As if they read my blog…

The Wall Street Journal has a follow-up today that talks about how police track our locations with our cell phones.  Now, answering one of my own questions, thanks to some discussion with my wife, what is the difference between using a GPS tracker and a cell phone?

First, of course you can always turn off your cell phone.  Because you know you are being tracked, you have a means to defend your privacy.  Is it a reasonable means?  I would argue “no”.  In addition, the feds do not own the data.  Instead they have to go to the phone companies to get it.  And they do that quite a bit more than using GPS trackers, according to the article.  And why not?  You pay for the cell phone and your carrier retains the data.  It’s darn cheap for the police to make use of all of that rather than have to pay for the tracker and manage it.

There’s another big difference that I alluded to.  Police in America do get a court order for cell phone location information.  This is why I believe the Obama administration should fail.  It is not an onerous task, judging by numbers, to get such an order, and since it isn’t, the onus falls on the administration to show why they shouldn’t make use of the exact same mechanism when the technology changes.

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GPS and the 4th Amendment: Can police track you without your knowledge?

Does the government have the right to know where you are at all times?  This is a question that will be answered by the Supreme Court over the next year.  The Wall Street Journal reports that the Supreme Court will examine today a case in which the police and the FBI attached a GPS tracking device to the car of a night club owner who was suspected of dealing drugs.  At issue is whether this constituted an unreasonable search or seizure by the government, a violation of the Fourth Amendment of the U.S. Constitution.

As the article points out, the Fourth Amendment protects us only from the government eye when there is some reasonable expectation of privacy.  That which occurs on the street in plain view is not usually considered private.  However, in this case, the question is whether the body of evidence gathered by the police would be considerably more than just some onlooker happening to see you at a particular point in time.  Instead, it would be more like an concerted army of people following you 24 hours per day for as long as the GPS unit were in place.

From a technology perspective, while it may be possible to detect such tracking devices, it might prove very difficult.  For one thing, there’s no reason the device would need to signal to the police every moment of the day where it is.  Rather it could store the information and transmit it only periodically.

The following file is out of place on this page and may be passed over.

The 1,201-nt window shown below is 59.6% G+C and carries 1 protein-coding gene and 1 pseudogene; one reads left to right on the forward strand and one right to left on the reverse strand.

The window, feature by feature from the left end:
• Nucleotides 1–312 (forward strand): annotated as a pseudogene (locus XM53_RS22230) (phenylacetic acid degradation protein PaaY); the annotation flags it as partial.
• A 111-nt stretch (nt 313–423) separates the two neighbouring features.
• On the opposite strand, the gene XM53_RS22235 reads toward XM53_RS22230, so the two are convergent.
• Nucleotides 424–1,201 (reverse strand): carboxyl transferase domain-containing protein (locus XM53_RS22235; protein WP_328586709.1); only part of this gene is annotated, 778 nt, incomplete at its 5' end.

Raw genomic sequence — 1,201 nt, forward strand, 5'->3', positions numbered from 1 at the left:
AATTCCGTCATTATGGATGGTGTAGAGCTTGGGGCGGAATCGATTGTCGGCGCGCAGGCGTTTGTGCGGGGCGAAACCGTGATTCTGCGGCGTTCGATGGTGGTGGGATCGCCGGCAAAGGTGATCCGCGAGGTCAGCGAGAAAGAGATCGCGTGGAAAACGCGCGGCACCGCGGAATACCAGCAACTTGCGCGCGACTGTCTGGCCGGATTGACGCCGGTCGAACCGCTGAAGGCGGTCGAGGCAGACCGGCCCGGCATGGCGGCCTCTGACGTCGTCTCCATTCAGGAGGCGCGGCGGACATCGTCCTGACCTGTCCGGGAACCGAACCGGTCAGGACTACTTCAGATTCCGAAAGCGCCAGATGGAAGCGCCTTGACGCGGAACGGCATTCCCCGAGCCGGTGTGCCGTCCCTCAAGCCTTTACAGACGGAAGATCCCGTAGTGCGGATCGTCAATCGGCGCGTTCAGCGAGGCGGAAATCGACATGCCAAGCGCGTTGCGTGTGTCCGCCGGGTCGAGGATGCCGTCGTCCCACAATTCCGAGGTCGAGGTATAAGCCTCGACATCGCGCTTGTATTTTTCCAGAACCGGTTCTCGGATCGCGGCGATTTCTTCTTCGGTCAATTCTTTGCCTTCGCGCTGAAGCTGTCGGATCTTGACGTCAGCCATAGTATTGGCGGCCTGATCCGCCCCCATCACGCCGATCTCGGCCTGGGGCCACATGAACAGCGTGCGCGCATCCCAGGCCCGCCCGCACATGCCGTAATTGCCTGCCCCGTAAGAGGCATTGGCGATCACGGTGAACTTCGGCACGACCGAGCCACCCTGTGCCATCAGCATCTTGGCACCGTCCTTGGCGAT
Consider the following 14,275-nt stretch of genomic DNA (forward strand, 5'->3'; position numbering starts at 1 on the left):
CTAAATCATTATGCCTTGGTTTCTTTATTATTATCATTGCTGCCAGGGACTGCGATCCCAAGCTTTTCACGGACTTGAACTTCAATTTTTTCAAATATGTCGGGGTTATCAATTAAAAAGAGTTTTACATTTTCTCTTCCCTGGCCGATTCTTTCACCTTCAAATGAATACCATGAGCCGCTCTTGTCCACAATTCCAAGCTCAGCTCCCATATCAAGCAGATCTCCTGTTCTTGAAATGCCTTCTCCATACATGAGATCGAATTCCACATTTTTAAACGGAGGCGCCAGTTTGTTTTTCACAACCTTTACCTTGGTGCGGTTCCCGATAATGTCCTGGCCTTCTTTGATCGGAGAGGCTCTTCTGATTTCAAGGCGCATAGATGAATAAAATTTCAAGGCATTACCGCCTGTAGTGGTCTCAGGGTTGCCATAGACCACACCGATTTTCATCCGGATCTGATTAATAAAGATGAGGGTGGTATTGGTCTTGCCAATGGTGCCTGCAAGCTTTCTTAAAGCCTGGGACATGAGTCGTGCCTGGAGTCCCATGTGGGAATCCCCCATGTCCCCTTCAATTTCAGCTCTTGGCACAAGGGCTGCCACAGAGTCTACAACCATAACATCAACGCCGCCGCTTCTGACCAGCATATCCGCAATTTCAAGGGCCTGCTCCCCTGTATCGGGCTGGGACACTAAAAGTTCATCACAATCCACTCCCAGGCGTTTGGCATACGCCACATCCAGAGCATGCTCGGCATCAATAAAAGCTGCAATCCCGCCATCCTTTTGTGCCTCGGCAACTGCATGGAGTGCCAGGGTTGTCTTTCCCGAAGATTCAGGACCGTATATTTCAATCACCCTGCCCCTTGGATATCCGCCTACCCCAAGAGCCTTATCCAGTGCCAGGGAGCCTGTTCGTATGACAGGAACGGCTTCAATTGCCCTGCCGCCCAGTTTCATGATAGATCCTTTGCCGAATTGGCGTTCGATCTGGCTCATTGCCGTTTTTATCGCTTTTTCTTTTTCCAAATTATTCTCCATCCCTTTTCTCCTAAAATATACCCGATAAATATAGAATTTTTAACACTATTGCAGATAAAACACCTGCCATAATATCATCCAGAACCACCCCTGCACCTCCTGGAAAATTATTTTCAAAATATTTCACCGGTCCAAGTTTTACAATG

What’s more, we all carry tracking devices with us nearly 24 hours per day.  They’re called cell phones.  While some use GPS, the cell phone network knows where you are (or at least where your phone is), with or without GPS.

Here are my questions:

  1. Does the government need a warrant to receive cellular network location data?  If so, what is the difference between cellular network location data and GPS tracking data?
  2. If the government has the right to install a tracking device, assuming you could find the device, do you have the right to remove it?  After all, it is your vehicle.
  3. If the government has the right to track you via GPS, can others do the same?  What is to stop insurance companies, employers, or criminals from tracking you?

It’s the first question I find most profound, because if the government is allowed to attach these devices to you without a warrant, without any cause, they can follow anyone from anywhere to anywhere at any time, from birth to death.  In fact, they could create an enormous database to simply keep track of the location of everyone.

This is not to say that the government shouldn’t track people it reasonably believes to be criminals.  That is why the judiciary exists- to provide oversight over the process so that peoples’ rights can be balanced.

One final scary thought: such a database might already exist, and might be in the hands of criminals.  As I wrote above, cellular companies already know where you are.  If they’ve been hacked and don’t know it, who knows where that data resides?

 

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